Among Candida species, Candida albicans represents the principal pathogen, accounting for 90% of infections, however due to improved diagnostic methodologies, non–Candida albicans Candida speciesare being isolated with increasing frequency, especially in immunocompromised population. Moreover, rapid development of resistance among these species is concerning4.
Candidemia is associated with significant mortality. Its incidence and distribution vary based on geographical locations and patient population2, 5. Rapid and timely therapeutic intervention is required for a favorable prognosis6, 7. Therefore, it is important to study the frequency and antifungal susceptibility patterns of Candida blood stream infections since data from Pakistan is lacking. Empirical treatment protocols must be based on local susceptibility data. This study was carried out to determine the frequency, pattern and antifungal susceptibility of Candida species causing blood stream infections in immunocompromised patientsfrom a bone marrow transplant unit at Rawalpindi.
ThisCross-sectional descriptive study was conducted at the Department of Microbiology, Armed Forces Institute of Pathology (AFIP), in collaboration with Armed Forces Bone Marrow transplant center (AFBMTC) Rawalpindi, Pakistan (a 54 bedded unit) from June 2019 to December 2019. The study was commenced after taking approval from the Institutional ethical committee (IEC). All non-repetitive blood culture samples received from AFBMTC were included in the study through non-probability consecutive sampling. Clinical specimens were given specific identification numbers to maintain anonymity. The patient population for the study included bone marrow transplant recipients, and patients with hematological malignancies admitted in AFBMTC, without age and gender discrimination. An episode of candidemia was defined as paired blood culture samples yielding growth of Candida species.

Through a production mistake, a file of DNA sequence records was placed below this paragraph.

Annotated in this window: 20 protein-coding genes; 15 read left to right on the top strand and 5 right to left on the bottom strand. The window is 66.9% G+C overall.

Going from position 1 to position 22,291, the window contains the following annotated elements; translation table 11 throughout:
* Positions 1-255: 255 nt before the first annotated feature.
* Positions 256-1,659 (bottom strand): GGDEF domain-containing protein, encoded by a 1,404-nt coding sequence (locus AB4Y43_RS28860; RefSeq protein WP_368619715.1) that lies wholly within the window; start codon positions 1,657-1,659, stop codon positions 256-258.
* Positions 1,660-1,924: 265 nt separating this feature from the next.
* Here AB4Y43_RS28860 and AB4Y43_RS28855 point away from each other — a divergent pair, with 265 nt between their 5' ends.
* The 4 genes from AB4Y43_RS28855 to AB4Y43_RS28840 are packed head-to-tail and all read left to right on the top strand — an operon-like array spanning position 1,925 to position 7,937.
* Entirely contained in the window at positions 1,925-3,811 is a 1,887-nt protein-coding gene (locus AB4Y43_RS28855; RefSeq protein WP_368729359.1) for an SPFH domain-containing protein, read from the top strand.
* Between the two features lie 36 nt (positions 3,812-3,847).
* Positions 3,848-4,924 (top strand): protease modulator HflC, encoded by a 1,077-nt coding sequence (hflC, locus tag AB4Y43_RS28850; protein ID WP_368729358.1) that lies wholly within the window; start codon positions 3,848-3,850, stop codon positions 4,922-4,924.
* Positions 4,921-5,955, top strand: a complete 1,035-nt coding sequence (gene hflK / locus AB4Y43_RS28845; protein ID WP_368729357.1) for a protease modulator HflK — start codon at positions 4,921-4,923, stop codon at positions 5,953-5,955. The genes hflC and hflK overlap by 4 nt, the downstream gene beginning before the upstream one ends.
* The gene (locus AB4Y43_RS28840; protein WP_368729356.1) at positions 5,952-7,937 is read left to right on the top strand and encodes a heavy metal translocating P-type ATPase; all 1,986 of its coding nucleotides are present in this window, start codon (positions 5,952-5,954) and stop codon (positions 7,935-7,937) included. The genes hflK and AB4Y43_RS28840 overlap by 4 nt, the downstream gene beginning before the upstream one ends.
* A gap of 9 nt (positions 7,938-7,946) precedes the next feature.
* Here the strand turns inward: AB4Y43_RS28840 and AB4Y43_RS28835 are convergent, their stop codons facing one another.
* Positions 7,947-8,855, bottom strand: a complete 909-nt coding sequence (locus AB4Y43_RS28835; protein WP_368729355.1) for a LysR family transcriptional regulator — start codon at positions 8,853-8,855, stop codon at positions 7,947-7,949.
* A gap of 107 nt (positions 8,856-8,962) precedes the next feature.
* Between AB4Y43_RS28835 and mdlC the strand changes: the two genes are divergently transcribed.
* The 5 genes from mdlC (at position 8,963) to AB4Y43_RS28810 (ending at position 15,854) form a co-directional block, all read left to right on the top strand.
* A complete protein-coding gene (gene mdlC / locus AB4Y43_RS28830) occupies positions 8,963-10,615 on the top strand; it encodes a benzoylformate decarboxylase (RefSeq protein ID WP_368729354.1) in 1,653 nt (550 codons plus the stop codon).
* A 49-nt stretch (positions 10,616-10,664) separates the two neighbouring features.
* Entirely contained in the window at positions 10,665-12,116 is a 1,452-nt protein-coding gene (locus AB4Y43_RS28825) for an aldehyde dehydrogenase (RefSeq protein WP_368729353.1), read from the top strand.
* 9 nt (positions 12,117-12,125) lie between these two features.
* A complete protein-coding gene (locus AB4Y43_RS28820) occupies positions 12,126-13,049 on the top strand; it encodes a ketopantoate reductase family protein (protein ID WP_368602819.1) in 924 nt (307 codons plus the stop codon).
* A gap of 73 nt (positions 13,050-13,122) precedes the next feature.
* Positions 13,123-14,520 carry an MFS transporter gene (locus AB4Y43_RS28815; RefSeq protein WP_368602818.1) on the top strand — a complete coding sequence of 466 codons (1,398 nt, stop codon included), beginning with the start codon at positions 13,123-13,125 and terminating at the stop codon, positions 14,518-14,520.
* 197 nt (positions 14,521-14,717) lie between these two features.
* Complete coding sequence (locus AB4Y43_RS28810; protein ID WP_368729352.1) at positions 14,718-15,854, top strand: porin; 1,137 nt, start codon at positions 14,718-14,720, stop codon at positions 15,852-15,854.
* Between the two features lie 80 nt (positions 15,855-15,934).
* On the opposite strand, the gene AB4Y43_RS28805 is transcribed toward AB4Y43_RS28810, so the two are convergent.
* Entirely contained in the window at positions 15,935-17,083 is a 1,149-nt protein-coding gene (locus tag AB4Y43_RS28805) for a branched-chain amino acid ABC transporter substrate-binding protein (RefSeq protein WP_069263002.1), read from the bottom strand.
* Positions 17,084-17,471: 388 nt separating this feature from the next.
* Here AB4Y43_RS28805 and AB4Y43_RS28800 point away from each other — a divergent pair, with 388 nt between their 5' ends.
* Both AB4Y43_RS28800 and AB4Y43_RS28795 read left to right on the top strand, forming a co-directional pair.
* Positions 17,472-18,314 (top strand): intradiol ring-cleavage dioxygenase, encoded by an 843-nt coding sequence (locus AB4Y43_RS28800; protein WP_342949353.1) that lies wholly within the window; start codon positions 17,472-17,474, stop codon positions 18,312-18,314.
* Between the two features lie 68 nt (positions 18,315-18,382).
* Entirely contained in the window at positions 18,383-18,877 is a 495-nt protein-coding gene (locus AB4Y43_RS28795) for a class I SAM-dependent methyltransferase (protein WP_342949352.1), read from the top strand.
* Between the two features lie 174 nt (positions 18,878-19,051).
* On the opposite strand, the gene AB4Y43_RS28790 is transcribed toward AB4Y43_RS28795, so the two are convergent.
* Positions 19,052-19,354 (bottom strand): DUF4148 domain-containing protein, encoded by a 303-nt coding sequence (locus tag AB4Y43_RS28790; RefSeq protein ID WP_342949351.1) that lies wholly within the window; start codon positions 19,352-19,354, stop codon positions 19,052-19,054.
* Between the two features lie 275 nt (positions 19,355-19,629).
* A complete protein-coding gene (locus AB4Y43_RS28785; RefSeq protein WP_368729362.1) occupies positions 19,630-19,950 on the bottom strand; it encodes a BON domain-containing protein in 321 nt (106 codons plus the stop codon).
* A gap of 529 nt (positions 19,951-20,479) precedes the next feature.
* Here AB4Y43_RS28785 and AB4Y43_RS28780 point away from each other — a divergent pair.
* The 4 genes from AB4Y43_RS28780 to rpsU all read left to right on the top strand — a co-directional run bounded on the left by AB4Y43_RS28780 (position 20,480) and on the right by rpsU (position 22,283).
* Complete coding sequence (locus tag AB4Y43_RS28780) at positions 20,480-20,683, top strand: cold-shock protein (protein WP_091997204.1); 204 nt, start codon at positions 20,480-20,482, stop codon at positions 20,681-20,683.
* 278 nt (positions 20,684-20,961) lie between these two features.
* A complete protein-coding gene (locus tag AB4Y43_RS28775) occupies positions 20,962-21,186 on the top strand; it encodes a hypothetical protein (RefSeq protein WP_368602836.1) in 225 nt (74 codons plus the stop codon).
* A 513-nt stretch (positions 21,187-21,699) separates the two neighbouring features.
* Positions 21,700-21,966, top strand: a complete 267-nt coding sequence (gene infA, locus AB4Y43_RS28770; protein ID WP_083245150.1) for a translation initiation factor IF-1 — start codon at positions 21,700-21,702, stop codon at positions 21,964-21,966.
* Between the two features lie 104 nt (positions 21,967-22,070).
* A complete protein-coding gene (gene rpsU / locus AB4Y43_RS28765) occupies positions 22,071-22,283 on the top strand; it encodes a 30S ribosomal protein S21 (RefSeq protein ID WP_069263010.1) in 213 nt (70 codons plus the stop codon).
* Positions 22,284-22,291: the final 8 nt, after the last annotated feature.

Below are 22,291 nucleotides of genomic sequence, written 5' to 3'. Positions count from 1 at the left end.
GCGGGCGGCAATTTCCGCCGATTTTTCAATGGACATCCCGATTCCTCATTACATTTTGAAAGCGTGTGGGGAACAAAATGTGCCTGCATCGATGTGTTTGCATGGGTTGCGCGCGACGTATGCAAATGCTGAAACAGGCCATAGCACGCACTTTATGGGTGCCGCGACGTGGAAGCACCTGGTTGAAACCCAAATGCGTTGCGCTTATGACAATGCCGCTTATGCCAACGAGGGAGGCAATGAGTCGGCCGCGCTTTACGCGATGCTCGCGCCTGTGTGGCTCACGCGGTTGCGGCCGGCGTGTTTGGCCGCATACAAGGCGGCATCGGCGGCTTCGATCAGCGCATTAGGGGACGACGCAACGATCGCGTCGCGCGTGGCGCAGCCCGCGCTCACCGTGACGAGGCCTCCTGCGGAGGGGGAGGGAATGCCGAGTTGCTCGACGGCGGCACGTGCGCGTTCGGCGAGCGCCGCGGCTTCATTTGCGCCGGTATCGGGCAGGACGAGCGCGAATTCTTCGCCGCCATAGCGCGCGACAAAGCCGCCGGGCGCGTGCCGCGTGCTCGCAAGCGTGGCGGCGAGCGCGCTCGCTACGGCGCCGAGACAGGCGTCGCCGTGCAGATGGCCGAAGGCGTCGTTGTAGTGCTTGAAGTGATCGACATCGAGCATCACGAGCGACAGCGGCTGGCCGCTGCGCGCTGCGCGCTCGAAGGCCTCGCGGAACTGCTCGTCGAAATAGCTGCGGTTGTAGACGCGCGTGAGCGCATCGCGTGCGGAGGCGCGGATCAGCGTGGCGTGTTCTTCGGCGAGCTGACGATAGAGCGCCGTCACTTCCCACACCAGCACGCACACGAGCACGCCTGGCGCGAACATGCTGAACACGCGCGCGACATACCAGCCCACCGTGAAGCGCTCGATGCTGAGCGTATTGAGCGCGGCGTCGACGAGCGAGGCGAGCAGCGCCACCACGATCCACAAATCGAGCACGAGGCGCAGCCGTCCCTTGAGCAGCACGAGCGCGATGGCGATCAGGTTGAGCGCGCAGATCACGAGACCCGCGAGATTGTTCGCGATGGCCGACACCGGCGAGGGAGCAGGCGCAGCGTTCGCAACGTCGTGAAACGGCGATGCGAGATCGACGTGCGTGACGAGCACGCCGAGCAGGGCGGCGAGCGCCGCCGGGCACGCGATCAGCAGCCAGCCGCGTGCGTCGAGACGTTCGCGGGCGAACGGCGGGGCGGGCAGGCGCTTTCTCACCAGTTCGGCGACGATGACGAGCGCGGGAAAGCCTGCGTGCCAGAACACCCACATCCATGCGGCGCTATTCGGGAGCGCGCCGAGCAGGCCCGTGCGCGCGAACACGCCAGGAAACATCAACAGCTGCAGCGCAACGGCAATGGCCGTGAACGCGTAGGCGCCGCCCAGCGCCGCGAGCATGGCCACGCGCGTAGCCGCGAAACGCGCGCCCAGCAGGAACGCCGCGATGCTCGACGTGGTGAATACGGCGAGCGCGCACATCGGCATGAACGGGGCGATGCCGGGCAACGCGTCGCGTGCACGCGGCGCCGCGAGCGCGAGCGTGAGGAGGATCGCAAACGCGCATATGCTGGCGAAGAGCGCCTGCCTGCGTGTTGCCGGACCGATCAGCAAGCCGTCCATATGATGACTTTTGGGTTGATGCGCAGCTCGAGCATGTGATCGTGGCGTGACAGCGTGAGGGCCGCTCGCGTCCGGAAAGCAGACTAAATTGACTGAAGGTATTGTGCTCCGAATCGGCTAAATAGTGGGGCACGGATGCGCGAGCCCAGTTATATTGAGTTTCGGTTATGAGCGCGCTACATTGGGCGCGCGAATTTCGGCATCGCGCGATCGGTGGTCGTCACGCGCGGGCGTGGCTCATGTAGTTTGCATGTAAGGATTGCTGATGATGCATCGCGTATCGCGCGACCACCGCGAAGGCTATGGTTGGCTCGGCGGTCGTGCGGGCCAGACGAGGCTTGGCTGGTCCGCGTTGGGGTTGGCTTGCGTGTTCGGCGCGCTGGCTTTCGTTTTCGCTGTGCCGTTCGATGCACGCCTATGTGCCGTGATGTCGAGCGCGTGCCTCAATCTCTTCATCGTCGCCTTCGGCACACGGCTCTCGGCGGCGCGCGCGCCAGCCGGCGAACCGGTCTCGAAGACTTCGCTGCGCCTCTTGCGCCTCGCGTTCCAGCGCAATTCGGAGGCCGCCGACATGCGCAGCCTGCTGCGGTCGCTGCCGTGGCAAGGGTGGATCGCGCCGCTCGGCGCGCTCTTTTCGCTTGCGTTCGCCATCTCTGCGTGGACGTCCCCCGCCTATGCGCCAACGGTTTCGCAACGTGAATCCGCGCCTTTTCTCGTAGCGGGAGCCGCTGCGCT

Paired blood culture samples were aseptically collected from the patients clinically suspected of sepsis. Suspected sepsis was defined by body temperature of 38° centigrade and/or hypotension (Systolic blood pressure 6,7.
The samples were incubated in BACTEC (Becton Dickinson, USA) and BacT/Alert 3D (biomeriux, France) automated blood culture systems. Signal positive samples were subcultures on 5% sheep blood agar, MacConkey and Sabouraud dextrose agar (Oxoid, UK) plates. Candida species were identified by Gram stain, germ tube test, BBL CHROMagar Candida (Becton Dickinson, USA) and VITEK® 2.0 systems (version: 08.01). Antifungal susceptibility by break point MICs was performed through VITEK® 2.0 systems (version: 08.01) for Fluconazole, Itraconazole and Amphotericin B. CLSI guidelines were used for all proceedings.